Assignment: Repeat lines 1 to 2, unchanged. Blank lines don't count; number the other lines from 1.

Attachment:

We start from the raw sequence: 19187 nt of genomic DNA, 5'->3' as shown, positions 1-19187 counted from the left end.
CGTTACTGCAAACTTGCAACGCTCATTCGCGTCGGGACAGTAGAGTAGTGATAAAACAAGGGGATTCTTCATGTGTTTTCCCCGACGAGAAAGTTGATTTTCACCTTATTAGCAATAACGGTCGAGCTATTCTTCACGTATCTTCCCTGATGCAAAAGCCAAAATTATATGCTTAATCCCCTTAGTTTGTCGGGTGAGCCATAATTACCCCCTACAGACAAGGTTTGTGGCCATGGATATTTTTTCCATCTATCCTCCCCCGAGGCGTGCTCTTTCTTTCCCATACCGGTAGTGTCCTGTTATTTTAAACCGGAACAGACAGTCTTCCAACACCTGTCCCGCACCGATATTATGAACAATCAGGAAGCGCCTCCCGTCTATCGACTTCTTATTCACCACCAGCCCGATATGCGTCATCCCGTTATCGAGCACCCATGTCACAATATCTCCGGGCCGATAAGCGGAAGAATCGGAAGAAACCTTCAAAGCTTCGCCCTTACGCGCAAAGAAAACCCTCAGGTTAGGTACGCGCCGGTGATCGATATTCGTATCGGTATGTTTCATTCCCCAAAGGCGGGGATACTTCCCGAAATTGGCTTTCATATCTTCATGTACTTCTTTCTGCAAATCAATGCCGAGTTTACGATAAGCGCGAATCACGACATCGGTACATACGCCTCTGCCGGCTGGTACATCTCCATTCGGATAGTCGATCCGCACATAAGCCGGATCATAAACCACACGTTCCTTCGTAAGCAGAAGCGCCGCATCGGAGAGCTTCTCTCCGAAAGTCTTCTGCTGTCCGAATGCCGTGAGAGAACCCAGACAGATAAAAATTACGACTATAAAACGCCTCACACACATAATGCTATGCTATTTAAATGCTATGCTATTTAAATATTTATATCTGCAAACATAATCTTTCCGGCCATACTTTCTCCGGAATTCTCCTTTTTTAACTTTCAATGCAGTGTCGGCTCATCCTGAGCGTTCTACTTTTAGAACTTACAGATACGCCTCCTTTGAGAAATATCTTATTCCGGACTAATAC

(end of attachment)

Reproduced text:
We start from the raw sequence: 19187 nt of genomic DNA, 5'->3' as shown, positions 1-19187 counted from the left end.
CGTTACTGCAAACTTGCAACGCTCATTCGCGTCGGGACAGTAGAGTAGTGATAAAACAAGGGGATTCTTCATGTGTTTTCCCCGACGAGAAAGTTGATTTTCACCTTATTAGCAATAACGGTCGAGCTATTCTTCACGTATCTTCCCTGATGCAAAAGCCAAAATTATATGCTTAATCCCCTTAGTTTGTCGGGTGAGCCATAATTACCCCCTACAGACAAGGTTTGTGGCCATGGATATTTTTTCCATCTATCCTCCCCCGAGGCGTGCTCTTTCTTTCCCATACCGGTAGTGTCCTGTTATTTTAAACCGGAACAGACAGTCTTCCAACACCTGTCCCGCACCGATATTATGAACAATCAGGAAGCGCCTCCCGTCTATCGACTTCTTATTCACCACCAGCCCGATATGCGTCATCCCGTTATCGAGCACCCATGTCACAATATCTCCGGGCCGATAAGCGGAAGAATCGGAAGAAACCTTCAAAGCTTCGCCCTTACGCGCAAAGAAAACCCTCAGGTTAGGTACGCGCCGGTGATCGATATTCGTATCGGTATGTTTCATTCCCCAAAGGCGGGGATACTTCCCGAAATTGGCTTTCATATCTTCATGTACTTCTTTCTGCAAATCAATGCCGAGTTTACGATAAGCGCGAATCACGACATCGGTACATACGCCTCTGCCGGCTGGTACATCTCCATTCGGATAGTCGATCCGCACATAAGCCGGATCATAAACCACACGTTCCTTCGTAAGCAGAAGCGCCGCATCGGAGAGCTTCTCTCCGAAAGTCTTCTGCTGTCCGAATGCCGTGAGAGAACCCAGACAGATAAAAATTACGACTATAAAACGCCTCACACACATAATGCTATGCTATTTAAATGCTATGCTATTTAAATATTTATATCTGCAAACATAATCTTTCCGGCCATACTTTCTCCGGAATTCTCCTTTTTTAACTTTCAATGCAGTGTCGGCTCATCCTGAGCGTTCTACTTTTAGAACTTACAGATACGCCTCCTTTGAGAAATATCTTATTCCGGACTAATAC